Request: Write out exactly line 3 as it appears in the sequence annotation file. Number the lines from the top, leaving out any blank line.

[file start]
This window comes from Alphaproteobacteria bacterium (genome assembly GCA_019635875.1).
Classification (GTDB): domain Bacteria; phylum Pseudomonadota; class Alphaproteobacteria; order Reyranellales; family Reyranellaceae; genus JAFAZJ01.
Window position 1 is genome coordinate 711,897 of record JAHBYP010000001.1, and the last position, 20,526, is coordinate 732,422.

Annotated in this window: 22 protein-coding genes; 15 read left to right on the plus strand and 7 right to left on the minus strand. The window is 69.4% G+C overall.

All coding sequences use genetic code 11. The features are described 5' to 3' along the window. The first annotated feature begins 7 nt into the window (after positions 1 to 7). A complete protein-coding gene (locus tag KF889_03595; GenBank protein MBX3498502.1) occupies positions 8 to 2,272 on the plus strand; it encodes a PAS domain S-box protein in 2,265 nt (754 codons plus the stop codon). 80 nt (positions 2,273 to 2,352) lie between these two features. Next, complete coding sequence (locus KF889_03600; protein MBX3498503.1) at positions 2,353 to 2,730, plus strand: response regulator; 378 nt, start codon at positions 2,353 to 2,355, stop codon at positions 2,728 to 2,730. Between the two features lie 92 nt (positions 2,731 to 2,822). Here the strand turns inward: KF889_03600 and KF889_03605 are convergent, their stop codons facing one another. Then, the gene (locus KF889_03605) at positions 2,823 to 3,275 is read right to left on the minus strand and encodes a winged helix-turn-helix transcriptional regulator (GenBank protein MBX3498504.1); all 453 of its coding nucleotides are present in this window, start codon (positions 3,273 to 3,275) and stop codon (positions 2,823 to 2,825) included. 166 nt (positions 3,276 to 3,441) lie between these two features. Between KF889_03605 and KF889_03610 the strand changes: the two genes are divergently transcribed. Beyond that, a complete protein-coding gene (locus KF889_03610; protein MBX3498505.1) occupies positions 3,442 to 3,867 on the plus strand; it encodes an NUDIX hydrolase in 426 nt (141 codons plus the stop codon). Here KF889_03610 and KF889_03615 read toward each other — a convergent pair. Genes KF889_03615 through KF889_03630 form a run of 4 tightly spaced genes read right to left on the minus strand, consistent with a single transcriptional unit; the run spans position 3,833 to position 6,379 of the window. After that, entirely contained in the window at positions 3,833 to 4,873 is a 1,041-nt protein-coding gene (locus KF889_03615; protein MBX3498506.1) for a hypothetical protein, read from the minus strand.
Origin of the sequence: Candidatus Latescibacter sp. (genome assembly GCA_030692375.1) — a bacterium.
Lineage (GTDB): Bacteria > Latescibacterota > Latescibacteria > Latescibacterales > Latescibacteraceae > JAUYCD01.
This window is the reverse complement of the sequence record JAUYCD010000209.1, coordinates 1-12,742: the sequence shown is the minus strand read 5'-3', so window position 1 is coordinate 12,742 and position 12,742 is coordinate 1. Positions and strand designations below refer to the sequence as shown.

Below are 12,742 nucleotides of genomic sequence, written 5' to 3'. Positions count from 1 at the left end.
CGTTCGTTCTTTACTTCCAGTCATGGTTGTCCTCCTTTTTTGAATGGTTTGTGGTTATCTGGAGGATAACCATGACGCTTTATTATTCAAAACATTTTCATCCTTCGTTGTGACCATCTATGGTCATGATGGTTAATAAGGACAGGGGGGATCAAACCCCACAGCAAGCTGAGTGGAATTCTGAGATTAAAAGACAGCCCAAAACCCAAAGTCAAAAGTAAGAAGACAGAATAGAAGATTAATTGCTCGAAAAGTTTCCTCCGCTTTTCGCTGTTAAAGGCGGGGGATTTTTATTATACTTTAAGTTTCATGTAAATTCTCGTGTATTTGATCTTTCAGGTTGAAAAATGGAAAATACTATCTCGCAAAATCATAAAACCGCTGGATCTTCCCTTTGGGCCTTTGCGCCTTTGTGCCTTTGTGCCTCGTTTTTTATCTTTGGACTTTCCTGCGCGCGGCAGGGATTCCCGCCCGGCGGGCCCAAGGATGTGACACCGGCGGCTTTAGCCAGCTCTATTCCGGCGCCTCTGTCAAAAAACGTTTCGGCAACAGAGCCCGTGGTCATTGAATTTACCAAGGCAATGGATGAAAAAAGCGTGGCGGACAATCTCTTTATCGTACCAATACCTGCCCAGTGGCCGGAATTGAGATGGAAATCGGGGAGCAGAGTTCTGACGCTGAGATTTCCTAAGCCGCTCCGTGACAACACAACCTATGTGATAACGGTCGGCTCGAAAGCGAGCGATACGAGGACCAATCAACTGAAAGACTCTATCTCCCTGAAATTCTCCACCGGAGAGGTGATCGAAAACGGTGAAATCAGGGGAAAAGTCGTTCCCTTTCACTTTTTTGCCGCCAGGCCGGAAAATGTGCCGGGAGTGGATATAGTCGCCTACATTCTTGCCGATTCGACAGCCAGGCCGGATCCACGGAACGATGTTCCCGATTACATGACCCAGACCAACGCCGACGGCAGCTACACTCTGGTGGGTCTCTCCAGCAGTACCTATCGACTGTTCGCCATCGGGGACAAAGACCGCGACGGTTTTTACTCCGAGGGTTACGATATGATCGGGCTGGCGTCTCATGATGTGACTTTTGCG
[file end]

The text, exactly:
Window position 1 is genome coordinate 711,897 of record JAHBYP010000001.1, and the last position, 20,526, is coordinate 732,422.